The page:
August 4, 2020

Shopping Gluten-Free by Gretchen Scalpi, R.D.

Shopping Gluten-Free

According to Gluten-Free Foods in the U.S., 5th Edition by Packaged Facts “Over the five-year period ended in 2014, sales of gluten-free products in traditionally grain-based categories posted a compound annual growth rate of 34%.”

There are more gluten-free products in the grocery store than ever but many of those are packaged foods that may not include healthy ingredients.  Other options are gluten-free grains, fruits and vegetables.  It’s all so confusing so how do you choose?  Follow the tips below and you’ll be well on your way to purchasing and eating a healthier gluten-free diet.

*Start by going through your kitchen and your refrigerator.  Read labels and keep what you can and get rid of the rest.

*Carry a list of safe foods and foods to avoid every time you shop.  Plan ahead and create a list of food you do want to purchase.

*Load up on fresh fruit and vegetables.  Buy in season selections to save money and use them in recipes or eat them whole.

*Stay away from processed food and be prepared to do more cooking at home.

*Check the labels on everything before you purchase with the exception of fresh produce.

*Purchase gluten-free grains including quinoa, rice and rice flour, corn, buckwheat, millet and teff.

*Meat and seafood products without marinades are gluten-free such as beef, chicken, turkey, fish and shellfish.

*Dairy products including yogurt, cottage cheese, cream, milk and butter are a safe choice.

*Miscellaneous foods to round out your diet include honey, oils, hummus, seeds and seed butters and nuts and nut butters.

*Purchase drinks like bottled water, hot cocoa, coffee, tea, fruit juices and carbonated drinks after checking the labels to make sure they are gluten-free.

*Canned and plain frozen vegetables and fruit are a good choice. Check the labels on any items with sauces.

*Purchase separate containers of peanut butter, jams and jellies for yourself to avoid cross contamination.

*If you have a smart phone try looking for a phone app that can scan bar codes of packaged foods. This makes it easier to determine if the item you want to purchase is gluten free.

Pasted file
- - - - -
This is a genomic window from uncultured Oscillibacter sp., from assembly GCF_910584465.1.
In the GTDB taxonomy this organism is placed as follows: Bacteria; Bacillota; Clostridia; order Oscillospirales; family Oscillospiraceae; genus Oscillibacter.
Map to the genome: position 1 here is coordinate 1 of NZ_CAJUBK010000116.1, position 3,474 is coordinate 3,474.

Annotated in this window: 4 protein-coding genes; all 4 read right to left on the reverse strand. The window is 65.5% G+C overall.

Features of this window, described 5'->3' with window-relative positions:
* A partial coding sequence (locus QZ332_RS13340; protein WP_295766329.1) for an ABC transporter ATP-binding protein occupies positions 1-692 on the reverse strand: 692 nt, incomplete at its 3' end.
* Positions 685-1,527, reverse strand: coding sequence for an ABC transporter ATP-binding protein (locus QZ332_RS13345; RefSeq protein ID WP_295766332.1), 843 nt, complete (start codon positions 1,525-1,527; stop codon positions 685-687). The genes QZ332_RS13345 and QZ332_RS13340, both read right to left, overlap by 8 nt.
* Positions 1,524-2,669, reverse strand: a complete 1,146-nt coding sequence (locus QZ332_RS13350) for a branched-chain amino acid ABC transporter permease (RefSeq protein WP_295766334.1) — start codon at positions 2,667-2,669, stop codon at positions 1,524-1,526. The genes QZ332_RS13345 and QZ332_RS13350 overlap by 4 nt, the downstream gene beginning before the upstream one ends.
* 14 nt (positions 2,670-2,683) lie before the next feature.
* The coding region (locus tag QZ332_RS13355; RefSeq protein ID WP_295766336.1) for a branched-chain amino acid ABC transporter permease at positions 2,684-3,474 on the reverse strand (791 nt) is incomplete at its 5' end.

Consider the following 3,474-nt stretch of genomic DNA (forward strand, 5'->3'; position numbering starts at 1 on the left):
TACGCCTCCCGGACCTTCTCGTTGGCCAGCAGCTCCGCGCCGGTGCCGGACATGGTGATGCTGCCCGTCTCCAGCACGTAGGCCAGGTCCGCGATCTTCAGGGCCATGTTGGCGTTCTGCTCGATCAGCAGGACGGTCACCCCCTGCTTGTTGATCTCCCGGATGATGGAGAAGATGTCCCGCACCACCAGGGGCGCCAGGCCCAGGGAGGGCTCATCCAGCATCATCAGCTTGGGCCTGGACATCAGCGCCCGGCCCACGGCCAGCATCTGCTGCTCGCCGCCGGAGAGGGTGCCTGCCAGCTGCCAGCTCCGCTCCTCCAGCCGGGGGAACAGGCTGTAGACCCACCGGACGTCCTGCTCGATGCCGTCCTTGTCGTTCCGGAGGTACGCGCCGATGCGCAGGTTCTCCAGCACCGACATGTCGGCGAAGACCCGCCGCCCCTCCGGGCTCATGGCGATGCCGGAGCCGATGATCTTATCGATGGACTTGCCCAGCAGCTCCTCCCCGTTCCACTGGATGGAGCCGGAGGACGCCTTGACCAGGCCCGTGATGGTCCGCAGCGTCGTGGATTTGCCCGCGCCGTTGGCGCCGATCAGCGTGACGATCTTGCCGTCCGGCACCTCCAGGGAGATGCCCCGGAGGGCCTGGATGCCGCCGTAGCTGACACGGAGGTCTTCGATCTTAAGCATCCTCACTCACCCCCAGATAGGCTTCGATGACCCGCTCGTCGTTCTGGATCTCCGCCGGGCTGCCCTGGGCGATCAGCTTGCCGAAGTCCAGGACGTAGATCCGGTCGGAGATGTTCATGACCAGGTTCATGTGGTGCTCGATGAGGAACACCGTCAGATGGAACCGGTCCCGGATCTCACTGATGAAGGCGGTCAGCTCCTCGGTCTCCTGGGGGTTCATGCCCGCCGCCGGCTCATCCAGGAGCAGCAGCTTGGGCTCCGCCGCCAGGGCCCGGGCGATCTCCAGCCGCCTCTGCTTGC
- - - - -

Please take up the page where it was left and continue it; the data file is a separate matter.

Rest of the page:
*Try shopping at ethnic markets and health food stores to give yourself some more options and to vary your diet.

*Purchase bulk items such as gluten-free flour, baking mixes and other staples online in order to save money.

To learn the intricacies of the gluten free diet, it’s a good idea to make an appointment with a Registered Dietitian who has experience working with this challenging diet.

Gretchen Scalpi is a Registered Dietitian, author and Certified Wellcoach® who has celiac disease and know the challenges of eating right with this condition. Gretchen is pleased to announce her new online program “Gluten-free Bootcamp”, designed to help those who need to follow the gluten-free diet. If you are new to the gluten-free lifestyle for medical or health reasons, you’ll want to attend Gretchen’s new free webinar “Five Things You Should Know Before Going Gluten-free”

Baked Krispy Kale Chips by Helen Agresti R.D.

Baked Krispy Kale Chips

Have a salt tooth?  This is the easiest and most nutrient dense chip recipe.  Kale is a member of the cruciferous vegetable family.  It’s relatives are broccoli, cabbage, and brussels sprouts.  Kale chips are a healthy alternative to store bought fried corn and potato chips.  They are packed with nutrients like vitamins C, K, and E.  Kale can help lower your LDL or “bad” cholesterol and raise your HDL or “good” cholesterol.

Ingredients
•      1 bunch of kale
•      1 tablespoon extra virgin olive oil
•      2 teaspoons sea salt
•      2 tablespoons balsamic glaze (optional)

Directions
1.  Preheat an oven to 350 degrees F. Line a cookie sheet with parchment paper.
2.  With a knife or kitchen shears carefully remove the leaves from the thick stems and tear into bite size pieces. Wash and dry kale with paper towels or salad spinner.
3.  Place kale in a bowl. Drizzle with olive oil and combine well.
4.  Spread kale leaves out on cookie sheet and sprinkle with sea salt.
5.  Bake until kale is krispy with lightly browned edges (approximately 15 minutes).
6.  Allow to cool on baking sheet.
7.  Drizzle with balsamic glaze and serve!
1 cup < 50 calories

 

Recipe courtesy of Helen Agresti, RD. Helen Agresti is a Registered Dietitian with Professional Nutrition Consulting, LLC.  She lives in Pennsylvania with her husband and 5 children.  For more Nutrition advice and healthy recipes follow her on twitter @HelenAgresti. For more information and recipes, go to www.pronutritionconsulting.com

Healthy Baked Potato Soup by Helen Agresti, RD

Healthy Baked Potato Soup